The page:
“. . . [T]he people of North Carolina, more perhaps than those of any of the eleven seceding States, were devoted to the Union. They had always regarded it with sincerest reverence and affection, and they left it slowly and with sorrow. They were actuated by an honest conviction . . . that their constitutional rights were endangered, not be the mere election of Mr. Lincoln, as others did, but by the course which subsequent events were compelled to take in consequence of the ideas which were behind him.

The Union men of the State, of whom I was one, whatever may have been their doubts of the propriety of secession, were unanimous in the opinion that it was neither right nor safe to permit the general government to coerce a State. But when Fort Sumter was fired upon, immediately followed by Mr. Lincoln’s call for “volunteers to suppress the insurrection,” the whole situation was changed instantly.

The Union men had every prop knocked from under them, and by stress of their own position were plunged into a secession movement. I immediately, with altered voice and manner, called upon the assembled multitude to volunteer, not to fight against but for South Carolina. I said, if war must come I prefer to be with my own people. If we had to shed blood, I preferred to shed Northern rather than Southern blood.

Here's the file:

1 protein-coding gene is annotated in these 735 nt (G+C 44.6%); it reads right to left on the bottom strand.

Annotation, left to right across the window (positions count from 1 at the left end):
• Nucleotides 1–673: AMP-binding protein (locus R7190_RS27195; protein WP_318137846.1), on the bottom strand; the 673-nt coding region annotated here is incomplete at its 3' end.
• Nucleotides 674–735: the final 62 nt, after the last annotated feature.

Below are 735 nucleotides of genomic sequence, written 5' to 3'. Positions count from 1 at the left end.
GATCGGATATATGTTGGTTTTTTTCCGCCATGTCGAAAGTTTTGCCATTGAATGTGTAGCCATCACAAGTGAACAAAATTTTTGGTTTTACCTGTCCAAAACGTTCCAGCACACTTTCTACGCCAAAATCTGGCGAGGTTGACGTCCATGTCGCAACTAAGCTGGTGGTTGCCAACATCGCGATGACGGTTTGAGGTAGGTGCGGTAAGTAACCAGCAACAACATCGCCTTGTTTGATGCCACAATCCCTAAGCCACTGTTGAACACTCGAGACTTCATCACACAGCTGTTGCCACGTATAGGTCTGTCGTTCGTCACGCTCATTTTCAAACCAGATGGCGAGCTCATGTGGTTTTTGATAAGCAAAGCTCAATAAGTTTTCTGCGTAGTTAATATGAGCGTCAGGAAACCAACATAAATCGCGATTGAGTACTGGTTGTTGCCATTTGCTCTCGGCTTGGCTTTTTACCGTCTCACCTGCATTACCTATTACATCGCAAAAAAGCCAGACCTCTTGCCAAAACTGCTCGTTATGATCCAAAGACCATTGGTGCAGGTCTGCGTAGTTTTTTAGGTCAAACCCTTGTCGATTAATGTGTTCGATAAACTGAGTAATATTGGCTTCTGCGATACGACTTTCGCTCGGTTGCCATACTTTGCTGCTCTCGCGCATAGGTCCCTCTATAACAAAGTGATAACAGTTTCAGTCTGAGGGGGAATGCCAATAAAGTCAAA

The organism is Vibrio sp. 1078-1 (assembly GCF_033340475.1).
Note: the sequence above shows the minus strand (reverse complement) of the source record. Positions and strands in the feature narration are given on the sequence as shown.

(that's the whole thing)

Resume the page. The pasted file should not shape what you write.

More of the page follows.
If we had to slay, I had rather slay strangers than my own kindred and neighbors; and that it was better, whether right or wrong, that communities and States should go together and face the horrors of war in a body — sharing a common fate, rather than endure the unspeakable calamities of internecine strife.

To those at all acquainted with the atrocities which have been inflicted upon the divided communities of Missouri, Kentucky and Tennessee, the humanity of my action will be apparent. I went and shared the fate of the people of my native State, having first done all I could to preserve the peace and secure the unanimity of the people to avert, as much as possible, the calamities of war.

I do not regret that course. I do not believe there is an honorable man within my hearing to-night who, under the same circumstances, would not have done as I did . . .”

(Life of Zebulon B. Vance, Clement Dowd, Observer Publishing and Printing House, 1897, pp. 439-442)

 

A Vast Tidal Wave of Fire Across Japan

Joseph Grew had been the American minister to Japan for ten years before the war and felt that the conflict could have been averted. Grew had not ceased to regret what he regarded as the failure of not only Japanese but also if American diplomacy. It is recalled that he reported to Washington in late January, 1941 that the Tokyo newspapers stated that in the event of a break with the United States, there would be an all-out attack on Pearl Harbor. Fleet Admiral Joseph O. Richardson pleaded with FDR to move his fleet from Pearl Harbor as it was a tempting target for the Japanese – FDR relieved him of command and left the bait at Hawaii.  The moral question of Americans firebombing Japanese civilians can be said to have its origins with an American general of the 1860’s.

Bernhard Thuersam, www.Circa1865.com

 

A Vast Tidal Wave of Fire Across Japan